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    That is fine but when you shoot long range bench rest, it is a whole new story. a lot of work, pre loaded and what works short range, XTC, Rim Fire, and even F class doesn't at long range bench rest, except bench manners. Jim
     
  16. JRS

    JRS Silver $$ Contributor

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    You won't entice the younger generation that way.
     
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  17. johara1

    johara1

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    That is my point you will not entice them, They have the good life very few even try to get a side job to earn money, They need it they hold their hand out. So do you think for one minute they will work at loading for long Bench rest. As soon as Dad or Grand dad quits doing the work they disappear....jim
     
    Last edited: Oct 15, 2017 at 7:08 PM
  18. JRS

    JRS Silver $$ Contributor

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    Sounds like our children/grandchildren grew up differently. Mine always want to learn and make money;) When they hold out their hand for a freebie, you say no.
     
    Last edited: Oct 15, 2017 at 11:14 AM
  19. John Russell

    John Russell

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    I think that has a lot to do with it... I shot competitive bench many years ago, and you could shoot bench with the same rifle you shot chucks and crows with. But with the current design evolution of competitive bench rifles, they are pretty much good for nothing when the match is over.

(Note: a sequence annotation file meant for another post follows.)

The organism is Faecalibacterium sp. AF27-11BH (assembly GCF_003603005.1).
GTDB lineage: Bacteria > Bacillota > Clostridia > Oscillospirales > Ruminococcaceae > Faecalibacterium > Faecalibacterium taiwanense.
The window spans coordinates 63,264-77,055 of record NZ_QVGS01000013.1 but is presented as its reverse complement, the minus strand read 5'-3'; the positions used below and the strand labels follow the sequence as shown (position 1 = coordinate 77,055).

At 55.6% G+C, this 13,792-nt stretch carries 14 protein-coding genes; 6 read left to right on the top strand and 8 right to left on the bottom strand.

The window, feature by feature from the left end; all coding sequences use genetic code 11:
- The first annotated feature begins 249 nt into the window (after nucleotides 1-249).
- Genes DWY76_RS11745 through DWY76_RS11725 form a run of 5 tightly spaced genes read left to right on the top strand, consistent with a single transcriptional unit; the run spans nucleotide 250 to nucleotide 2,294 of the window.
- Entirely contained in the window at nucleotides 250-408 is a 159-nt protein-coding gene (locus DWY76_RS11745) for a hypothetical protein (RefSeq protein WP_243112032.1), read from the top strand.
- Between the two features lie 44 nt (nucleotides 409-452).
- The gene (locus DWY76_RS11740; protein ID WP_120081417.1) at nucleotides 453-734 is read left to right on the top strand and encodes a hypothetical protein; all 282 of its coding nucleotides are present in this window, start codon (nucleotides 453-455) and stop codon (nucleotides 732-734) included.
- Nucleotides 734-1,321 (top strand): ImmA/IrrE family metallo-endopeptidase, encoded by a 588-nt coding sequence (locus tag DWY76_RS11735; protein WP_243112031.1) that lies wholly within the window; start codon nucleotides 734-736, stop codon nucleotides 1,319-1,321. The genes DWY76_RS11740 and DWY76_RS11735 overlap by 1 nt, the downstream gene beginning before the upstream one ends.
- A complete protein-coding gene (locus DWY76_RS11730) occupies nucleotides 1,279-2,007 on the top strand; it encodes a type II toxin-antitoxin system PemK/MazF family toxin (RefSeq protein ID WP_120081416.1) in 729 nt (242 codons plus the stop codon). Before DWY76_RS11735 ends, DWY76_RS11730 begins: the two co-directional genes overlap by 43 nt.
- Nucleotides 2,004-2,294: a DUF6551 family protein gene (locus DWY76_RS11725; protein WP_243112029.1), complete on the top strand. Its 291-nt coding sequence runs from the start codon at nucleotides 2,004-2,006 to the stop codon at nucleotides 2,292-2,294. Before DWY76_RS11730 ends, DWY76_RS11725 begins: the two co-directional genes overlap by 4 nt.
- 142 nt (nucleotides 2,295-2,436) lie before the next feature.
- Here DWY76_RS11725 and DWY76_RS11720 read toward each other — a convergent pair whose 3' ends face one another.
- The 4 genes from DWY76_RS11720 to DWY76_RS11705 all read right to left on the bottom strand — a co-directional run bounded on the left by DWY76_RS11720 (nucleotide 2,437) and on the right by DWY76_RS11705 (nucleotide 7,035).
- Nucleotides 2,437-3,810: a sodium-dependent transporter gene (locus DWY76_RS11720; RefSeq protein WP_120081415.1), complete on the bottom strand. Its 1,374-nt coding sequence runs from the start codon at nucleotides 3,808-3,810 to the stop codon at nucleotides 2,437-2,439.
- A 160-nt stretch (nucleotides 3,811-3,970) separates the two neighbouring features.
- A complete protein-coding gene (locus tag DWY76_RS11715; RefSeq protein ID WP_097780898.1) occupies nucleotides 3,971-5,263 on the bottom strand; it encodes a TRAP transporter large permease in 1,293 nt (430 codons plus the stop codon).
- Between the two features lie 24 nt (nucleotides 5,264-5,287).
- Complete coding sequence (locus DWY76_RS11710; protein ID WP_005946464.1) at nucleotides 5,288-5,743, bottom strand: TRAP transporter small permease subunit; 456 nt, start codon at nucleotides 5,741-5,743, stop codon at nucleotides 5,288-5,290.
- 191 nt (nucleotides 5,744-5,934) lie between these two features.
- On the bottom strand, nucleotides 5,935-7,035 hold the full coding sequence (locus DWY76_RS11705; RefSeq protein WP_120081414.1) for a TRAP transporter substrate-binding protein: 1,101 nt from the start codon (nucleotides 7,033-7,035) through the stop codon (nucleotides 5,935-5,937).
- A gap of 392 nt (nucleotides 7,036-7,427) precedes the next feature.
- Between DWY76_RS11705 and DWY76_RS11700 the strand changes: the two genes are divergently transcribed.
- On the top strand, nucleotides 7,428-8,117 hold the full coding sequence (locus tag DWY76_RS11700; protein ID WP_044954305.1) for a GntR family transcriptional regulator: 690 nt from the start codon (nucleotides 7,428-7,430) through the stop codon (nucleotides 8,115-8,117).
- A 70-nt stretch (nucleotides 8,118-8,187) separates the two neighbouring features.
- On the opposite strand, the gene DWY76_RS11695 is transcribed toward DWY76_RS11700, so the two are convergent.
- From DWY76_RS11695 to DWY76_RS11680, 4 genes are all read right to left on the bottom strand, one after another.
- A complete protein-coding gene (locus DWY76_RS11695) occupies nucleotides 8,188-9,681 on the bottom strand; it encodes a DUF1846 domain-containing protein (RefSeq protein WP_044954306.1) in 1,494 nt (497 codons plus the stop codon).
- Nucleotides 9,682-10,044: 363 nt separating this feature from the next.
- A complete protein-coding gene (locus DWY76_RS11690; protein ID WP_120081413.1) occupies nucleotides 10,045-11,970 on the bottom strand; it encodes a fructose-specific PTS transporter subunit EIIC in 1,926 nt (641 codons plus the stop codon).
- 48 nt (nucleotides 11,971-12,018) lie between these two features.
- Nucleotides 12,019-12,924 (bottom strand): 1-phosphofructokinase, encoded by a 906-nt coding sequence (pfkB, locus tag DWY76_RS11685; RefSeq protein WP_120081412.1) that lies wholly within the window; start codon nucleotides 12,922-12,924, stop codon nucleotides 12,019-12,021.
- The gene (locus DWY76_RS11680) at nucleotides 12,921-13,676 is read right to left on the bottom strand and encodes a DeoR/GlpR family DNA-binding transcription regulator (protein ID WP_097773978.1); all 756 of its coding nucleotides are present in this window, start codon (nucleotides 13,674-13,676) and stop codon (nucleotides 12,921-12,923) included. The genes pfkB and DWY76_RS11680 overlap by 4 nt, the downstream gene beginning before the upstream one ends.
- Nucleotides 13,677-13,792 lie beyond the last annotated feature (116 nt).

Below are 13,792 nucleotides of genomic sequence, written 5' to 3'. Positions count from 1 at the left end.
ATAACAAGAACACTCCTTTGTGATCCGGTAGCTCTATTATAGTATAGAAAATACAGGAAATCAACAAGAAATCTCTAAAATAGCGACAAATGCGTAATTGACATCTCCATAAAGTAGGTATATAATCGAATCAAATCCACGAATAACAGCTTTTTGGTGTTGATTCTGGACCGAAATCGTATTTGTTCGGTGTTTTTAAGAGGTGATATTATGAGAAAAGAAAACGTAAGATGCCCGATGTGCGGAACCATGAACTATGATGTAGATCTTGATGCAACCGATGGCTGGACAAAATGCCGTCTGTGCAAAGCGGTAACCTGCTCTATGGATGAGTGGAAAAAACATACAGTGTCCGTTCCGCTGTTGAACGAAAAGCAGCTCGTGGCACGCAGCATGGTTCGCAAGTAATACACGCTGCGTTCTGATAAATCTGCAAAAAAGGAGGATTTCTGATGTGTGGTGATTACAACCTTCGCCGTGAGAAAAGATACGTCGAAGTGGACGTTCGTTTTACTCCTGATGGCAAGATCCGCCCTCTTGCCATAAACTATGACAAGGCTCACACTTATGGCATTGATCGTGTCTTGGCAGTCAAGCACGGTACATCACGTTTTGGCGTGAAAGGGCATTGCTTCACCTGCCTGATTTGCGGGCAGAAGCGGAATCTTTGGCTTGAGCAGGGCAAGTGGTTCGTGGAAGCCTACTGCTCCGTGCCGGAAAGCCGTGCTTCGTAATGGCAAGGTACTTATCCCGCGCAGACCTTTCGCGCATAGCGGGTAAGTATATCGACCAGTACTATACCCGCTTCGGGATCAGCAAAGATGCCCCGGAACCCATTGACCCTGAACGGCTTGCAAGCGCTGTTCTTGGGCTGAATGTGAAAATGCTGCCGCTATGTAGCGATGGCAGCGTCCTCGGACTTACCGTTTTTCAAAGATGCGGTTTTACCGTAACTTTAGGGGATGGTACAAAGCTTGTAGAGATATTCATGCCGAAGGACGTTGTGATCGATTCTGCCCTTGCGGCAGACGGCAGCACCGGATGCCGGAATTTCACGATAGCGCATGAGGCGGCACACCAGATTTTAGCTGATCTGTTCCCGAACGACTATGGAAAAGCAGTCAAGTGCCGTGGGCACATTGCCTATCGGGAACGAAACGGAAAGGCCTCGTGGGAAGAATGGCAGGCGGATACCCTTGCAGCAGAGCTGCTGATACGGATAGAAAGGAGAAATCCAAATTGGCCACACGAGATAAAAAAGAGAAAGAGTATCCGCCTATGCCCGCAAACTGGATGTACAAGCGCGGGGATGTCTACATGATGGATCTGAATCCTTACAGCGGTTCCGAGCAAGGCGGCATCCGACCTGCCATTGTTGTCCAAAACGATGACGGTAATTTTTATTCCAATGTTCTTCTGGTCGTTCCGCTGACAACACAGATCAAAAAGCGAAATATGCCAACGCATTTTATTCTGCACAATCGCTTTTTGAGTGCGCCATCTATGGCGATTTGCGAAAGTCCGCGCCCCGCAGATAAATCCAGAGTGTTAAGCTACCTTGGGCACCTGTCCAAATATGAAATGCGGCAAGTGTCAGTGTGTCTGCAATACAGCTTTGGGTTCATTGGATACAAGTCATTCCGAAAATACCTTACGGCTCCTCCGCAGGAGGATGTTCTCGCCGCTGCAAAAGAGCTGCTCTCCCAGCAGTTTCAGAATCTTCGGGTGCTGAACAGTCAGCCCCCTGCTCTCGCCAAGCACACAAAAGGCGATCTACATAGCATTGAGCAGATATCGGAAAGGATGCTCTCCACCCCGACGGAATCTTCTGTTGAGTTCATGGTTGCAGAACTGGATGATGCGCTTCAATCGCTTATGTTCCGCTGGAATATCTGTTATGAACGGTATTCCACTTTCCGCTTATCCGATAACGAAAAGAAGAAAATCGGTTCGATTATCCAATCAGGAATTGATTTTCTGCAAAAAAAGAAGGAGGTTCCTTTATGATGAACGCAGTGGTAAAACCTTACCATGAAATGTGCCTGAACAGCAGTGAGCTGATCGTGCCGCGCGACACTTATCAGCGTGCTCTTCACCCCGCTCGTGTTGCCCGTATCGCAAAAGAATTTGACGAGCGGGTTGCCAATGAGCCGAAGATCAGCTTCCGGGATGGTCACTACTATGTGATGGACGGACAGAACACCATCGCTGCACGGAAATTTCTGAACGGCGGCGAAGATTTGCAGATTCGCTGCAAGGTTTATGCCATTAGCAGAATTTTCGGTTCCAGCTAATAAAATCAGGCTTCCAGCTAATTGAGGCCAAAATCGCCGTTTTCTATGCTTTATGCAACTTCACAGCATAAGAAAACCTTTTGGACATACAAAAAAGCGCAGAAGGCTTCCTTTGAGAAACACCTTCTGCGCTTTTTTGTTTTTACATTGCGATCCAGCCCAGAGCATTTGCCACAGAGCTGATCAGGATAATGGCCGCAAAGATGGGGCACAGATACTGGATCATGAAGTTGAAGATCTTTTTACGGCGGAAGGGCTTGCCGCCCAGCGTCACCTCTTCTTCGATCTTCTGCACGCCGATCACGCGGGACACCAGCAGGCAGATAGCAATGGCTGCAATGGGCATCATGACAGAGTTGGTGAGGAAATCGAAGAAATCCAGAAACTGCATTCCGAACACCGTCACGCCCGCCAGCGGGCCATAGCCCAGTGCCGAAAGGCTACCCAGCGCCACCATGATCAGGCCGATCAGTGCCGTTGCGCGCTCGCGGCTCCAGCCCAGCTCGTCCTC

There ARE younger people that are competitive and spending large money on shooting - just not bench rest as it is now.
     
  20. savagedasher

    savagedasher Gold $$ Contributor

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    Would say if any one thing has hurt shooting sport it's Money
    Not only has it hurt shooting but the sport I like even more stock-car .
    Rules is a close second .if not first .
    Take stock car the class minim weight is 2750# with 57% left side 4" ride hight wo driver . The cars that win has 400 # of tungsten carbide in and on the chassis . Lead is $3.00 a# tungsten is $40.00 Shocks and spring were $400.00 per wheel . Noe The have went to bump stops and tie down shocks the price of a combination is $14,000 per set up to be competive you will have 4 or more set up combinations in the trailer .
    The winning car is is nearly $250 ,000
    And they run for $ 3,000 to win .
    Tell me that isn't nothing but money.
    Now take a competive 17# pound gun
    And your looking at $10,000 plus .
    Not many new shooters would invest that into a sport.
    Raceing in some areas has taken the idea to grow the sport was to put a money amount on the The class .
    $1,400 now buys the springs and shock off your car . $ 500. For the carburetor instead of 2,000 That is just a
    Few things the car count has over double in a year
    Shooting sport can and should do the same . Their I lots of gun that can be had for $ 1500 and scope for $1,000 or less . With a $2,500 claim on the gun and scope. I feel we can get new shooters . If you feel a weigh is needed
    The make one that can be had with older equipment. .
    We had built a class to where we had 18 to 25 shooters . Every shoot A few rule changes and we now have 6 .
    If I wanted to grow the sport I would look at different kind of guns Like a at class or classes and I woul have a class that restricted prices on on the gun and scope . You big boys can have your same game and other can a will join the sport . Larry